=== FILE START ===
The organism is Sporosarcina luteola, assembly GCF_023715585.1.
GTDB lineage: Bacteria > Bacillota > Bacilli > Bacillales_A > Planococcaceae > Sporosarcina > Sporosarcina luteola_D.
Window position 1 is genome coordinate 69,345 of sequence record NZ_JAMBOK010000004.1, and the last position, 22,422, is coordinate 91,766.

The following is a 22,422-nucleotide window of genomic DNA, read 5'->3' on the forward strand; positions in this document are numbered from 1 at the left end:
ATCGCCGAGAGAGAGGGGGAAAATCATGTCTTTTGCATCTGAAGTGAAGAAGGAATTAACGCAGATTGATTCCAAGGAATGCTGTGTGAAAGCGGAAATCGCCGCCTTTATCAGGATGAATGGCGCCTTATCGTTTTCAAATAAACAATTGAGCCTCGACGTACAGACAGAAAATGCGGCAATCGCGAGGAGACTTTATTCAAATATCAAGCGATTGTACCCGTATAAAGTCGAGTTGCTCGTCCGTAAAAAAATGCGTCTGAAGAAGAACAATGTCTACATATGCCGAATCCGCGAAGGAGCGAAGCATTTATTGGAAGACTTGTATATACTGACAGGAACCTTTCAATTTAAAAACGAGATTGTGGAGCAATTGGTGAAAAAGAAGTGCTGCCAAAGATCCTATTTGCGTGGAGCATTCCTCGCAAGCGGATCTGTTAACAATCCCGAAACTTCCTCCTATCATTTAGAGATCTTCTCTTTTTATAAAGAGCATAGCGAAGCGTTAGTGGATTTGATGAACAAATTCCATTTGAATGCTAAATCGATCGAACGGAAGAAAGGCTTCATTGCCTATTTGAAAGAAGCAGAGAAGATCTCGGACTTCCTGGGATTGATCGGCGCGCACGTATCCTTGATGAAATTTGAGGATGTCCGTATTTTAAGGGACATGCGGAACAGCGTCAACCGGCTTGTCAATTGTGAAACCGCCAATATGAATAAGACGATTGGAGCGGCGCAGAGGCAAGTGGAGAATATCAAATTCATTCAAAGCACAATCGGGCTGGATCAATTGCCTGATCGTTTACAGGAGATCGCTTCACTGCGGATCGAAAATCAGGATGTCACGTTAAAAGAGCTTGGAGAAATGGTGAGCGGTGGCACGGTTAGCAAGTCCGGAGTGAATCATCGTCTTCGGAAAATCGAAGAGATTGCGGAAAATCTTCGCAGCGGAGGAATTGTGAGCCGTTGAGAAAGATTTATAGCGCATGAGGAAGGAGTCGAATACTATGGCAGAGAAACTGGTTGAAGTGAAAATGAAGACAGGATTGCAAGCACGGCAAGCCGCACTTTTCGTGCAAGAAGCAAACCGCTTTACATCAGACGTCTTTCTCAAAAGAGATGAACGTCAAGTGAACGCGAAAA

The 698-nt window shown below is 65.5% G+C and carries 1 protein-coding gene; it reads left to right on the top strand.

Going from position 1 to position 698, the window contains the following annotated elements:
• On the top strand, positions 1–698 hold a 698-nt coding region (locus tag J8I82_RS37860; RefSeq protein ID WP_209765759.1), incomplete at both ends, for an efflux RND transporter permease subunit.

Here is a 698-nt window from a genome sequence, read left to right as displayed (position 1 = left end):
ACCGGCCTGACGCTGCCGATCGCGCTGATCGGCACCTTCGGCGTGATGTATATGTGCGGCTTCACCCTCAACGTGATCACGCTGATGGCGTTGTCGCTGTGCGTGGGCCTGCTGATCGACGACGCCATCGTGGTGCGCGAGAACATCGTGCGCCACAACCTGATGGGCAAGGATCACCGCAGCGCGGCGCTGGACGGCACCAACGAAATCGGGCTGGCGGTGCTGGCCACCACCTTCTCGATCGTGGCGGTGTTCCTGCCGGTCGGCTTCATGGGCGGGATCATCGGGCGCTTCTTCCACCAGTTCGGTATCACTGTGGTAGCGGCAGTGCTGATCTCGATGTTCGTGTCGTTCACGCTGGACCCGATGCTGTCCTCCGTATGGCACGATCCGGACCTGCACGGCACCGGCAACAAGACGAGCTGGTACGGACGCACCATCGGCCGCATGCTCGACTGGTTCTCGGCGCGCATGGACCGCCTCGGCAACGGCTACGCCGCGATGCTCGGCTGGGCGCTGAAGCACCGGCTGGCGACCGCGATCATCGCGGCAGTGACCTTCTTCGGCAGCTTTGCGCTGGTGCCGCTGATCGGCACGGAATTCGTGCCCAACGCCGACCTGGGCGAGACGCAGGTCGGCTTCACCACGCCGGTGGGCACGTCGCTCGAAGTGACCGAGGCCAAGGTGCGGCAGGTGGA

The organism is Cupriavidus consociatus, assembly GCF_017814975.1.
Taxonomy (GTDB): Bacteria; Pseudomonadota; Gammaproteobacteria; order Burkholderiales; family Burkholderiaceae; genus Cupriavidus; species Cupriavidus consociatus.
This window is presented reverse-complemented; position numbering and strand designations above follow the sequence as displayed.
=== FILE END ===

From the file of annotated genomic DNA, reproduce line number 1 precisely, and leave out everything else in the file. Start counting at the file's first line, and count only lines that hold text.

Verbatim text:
The organism is Sporosarcina luteola, assembly GCF_023715585.1.